Extension shares benefits, heritage, of pawpaw fruit
Most people in the Midwest are familiar with the traditional folk song about picking pawpaws, 'Way down yonder in the pawpaw patch,' but, where is the pawpaw patch and what in the world is a pawpaw?
"Pawpaws may be the best Missouri native fruit that you have never eaten," said Dr. Pam Duitsman, nutrition specialist with University of Missouri Extension. "The pawpaws are the largest edible fruit native to the United States."
Historically, pawpaws were eaten by Native Americans, settlers, and adventurers like Lewis and Clark. Pawpaws were planted by George Washington at Mt. Vernon, and by Thomas Jefferson at Monticello. They grow wild in the Midwest, and grow statewide in Missouri, except for in a few far northern counties.
The pawpaw trees often sucker and grow in thickets, in moist shaded areas such as lower slopes and ravines, along streams, and at the base of wooded bluffs.
Harvest time for pawpaws is between August and October in Missouri, depending on the cultivar.
The flavor of the sweet fruit has been described as a creamy, custardy-mango banana, having an exotic taste.
Pawpaws are oval, similar to a mango, and have a mottled green exterior, with lima bean-sized black seeds. The mature pawpaw will likely be between three and six inches long, with skin turning yellow as the fruit matures and ripens, just about the time they are falling off the tree.
In time, the fruit will turn brown much like an overripe banana. Ripeness can be determined in similar ways to that of a peach - by the softness of the fruit, and the pleasant aroma. To eat, just cut in half, peel the thin skin away and scoop out the seeds with a spoon.
"Pawpaws are very nutritious, containing three times as much Vitamin C as an apple, and twice as much as a banana," said Duitsman.
Pawpaws are also good sources of magnesium, iron, copper, manganese, potassium, riboflavin, niacin, phosphorus and zinc; and are higher in protein than most fruits, containing all of the essential amino acids. A whole pawpaw contains about 80 calories, 1.2 grams of fat, and 2.6 grams of dietary fiber.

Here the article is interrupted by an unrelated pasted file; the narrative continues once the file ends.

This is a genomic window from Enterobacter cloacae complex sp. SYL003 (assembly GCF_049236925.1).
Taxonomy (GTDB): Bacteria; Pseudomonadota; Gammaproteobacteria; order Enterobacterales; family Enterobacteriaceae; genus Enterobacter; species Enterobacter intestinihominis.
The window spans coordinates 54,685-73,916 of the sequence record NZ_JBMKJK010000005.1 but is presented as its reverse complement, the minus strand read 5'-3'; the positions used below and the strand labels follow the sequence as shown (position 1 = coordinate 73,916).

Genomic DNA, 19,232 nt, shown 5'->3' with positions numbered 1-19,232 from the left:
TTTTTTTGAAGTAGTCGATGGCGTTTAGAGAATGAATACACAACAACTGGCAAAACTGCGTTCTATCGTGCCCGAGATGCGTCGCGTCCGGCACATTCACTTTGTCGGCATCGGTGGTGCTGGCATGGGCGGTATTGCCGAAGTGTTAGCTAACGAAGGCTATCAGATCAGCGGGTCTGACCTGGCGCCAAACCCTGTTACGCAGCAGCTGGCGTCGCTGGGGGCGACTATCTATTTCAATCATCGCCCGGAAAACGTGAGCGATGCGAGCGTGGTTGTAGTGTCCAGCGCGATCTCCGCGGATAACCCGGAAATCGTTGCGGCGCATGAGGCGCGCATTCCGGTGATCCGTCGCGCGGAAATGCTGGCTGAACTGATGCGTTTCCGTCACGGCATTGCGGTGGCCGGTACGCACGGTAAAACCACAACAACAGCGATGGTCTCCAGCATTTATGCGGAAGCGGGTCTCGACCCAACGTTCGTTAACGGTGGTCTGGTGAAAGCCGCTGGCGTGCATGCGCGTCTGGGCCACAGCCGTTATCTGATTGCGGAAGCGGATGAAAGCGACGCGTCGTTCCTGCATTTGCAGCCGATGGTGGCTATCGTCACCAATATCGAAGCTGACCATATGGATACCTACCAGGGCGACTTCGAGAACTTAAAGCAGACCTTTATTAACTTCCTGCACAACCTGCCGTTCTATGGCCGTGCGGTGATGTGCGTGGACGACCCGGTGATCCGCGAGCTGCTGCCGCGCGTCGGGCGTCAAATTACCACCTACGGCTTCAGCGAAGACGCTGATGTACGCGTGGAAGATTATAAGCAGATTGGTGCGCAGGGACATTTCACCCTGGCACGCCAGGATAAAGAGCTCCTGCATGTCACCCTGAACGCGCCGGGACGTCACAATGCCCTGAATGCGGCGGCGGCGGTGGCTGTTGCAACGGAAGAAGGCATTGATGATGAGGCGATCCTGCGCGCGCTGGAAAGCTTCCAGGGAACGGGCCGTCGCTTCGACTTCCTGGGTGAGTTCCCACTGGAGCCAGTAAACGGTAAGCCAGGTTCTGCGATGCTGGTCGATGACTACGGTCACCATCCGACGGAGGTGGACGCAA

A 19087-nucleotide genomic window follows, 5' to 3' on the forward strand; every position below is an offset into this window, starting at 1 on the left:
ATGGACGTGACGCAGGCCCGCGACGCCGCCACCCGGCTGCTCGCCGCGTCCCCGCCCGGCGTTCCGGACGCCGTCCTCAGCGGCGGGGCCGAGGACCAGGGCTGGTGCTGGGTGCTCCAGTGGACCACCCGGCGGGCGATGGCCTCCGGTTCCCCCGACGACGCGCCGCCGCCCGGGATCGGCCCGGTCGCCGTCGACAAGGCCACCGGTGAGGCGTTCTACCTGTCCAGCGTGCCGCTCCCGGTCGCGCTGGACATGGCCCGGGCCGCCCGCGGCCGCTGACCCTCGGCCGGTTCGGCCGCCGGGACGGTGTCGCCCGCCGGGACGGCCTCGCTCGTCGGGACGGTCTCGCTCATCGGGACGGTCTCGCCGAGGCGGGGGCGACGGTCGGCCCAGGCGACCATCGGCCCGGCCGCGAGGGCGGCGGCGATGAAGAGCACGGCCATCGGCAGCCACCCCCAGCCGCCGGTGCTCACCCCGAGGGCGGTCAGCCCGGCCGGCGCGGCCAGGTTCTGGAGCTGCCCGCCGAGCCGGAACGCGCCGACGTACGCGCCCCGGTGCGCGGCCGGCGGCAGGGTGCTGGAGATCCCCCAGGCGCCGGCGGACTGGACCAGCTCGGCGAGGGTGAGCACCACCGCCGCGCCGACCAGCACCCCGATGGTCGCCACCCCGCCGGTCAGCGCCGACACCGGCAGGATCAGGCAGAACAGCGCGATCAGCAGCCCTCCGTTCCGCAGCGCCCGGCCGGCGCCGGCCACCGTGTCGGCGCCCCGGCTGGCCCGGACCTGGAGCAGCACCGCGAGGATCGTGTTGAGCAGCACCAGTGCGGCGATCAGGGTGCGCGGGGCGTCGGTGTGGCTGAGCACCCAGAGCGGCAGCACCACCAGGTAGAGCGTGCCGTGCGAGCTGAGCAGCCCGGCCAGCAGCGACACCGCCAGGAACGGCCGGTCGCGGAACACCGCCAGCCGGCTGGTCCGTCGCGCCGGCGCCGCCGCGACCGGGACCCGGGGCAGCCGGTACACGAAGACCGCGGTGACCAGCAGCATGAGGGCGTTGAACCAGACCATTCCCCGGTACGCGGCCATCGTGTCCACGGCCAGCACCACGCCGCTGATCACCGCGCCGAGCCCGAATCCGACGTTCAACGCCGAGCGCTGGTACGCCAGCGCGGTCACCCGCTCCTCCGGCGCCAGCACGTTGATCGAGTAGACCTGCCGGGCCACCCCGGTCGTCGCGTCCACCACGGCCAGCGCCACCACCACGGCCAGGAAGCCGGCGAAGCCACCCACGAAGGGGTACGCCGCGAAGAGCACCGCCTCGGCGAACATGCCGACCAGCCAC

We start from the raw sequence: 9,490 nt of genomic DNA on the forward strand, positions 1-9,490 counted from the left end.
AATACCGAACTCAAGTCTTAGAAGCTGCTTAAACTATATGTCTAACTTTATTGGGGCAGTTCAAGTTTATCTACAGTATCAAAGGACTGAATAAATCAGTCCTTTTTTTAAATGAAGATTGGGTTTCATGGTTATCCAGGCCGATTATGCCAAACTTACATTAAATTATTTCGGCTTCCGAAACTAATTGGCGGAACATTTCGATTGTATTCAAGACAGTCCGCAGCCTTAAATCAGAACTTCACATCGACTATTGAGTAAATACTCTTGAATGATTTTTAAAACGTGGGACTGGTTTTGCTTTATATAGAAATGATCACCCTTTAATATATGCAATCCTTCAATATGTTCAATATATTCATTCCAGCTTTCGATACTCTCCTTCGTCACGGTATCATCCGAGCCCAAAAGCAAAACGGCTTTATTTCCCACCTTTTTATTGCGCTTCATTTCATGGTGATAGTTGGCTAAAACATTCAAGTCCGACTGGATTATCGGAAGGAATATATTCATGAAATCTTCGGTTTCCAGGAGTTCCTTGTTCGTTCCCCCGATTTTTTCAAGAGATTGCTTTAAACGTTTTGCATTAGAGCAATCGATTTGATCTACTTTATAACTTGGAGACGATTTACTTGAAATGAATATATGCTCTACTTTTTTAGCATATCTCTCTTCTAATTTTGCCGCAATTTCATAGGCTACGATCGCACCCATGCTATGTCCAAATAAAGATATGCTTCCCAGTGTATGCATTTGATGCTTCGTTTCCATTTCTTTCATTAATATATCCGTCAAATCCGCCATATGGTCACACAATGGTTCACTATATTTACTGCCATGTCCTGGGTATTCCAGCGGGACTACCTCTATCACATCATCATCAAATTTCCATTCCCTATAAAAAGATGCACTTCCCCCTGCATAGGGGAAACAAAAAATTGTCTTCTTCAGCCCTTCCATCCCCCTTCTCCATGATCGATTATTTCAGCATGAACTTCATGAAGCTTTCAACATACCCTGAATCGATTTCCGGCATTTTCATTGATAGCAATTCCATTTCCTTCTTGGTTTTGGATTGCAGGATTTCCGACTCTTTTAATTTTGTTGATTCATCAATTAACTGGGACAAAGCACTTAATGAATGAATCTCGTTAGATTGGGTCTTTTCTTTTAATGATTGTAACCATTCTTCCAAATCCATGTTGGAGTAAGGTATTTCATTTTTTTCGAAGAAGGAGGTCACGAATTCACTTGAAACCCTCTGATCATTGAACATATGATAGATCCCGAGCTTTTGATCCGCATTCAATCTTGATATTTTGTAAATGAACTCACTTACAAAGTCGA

"Pawpaws also contain phytochemicals in the phenolic and flavonoid families — thought to promote health and help prevent disease," said Duitsman.
Specifically, procyanidin (in the flavonoid family), has strong antioxidant activity and has been correlated with reduced risk of coronary heart disease and mortality in recent research studies.
Finding and Growing Pawpaws
"Although this amazing, local tropical fruit is healthy and delicious, you will not find it on grocer's shelves. Currently, there are not enough growers of pawpaw to provide the quantity needed to sell retail," said Duitsman.
A potentially bigger barrier to grocer access is that pawpaws are highly perishable, do not ship or travel well, and only last a few days at room temperature. If refrigerated, a pawpaw may keep up to three weeks. The flesh of the ripe fruit can be pureed and frozen for later use.
"If you want to get back to growing local and honoring the heritage of Missouri foods, try growing pawpaws," said Duitsman. "They grow well in the local climate, have few pests, and are relatively carefree. Grown from seeds, plants can begin bearing fruit within five years.
Consider the pawpaw varieties Shenandoah, Susquehanna, Overleese, Sunflower, and PA Golden, all of which have performed well in research trials at the University of Missouri Southwest Research Center.
Patrick Byers, University of Missouri Extension horticulture specialist, recommends planting at least two trees or varieties for cross-pollination. Byers and others are featuring pawpaws at Fall Field Day at the University of Missouri Southwest Research Center on Saturday, Sept. 9.
For more information on the program or growing pawpaws, go to southwest.cafnr.org/events/, or visit extension.missouri.edu.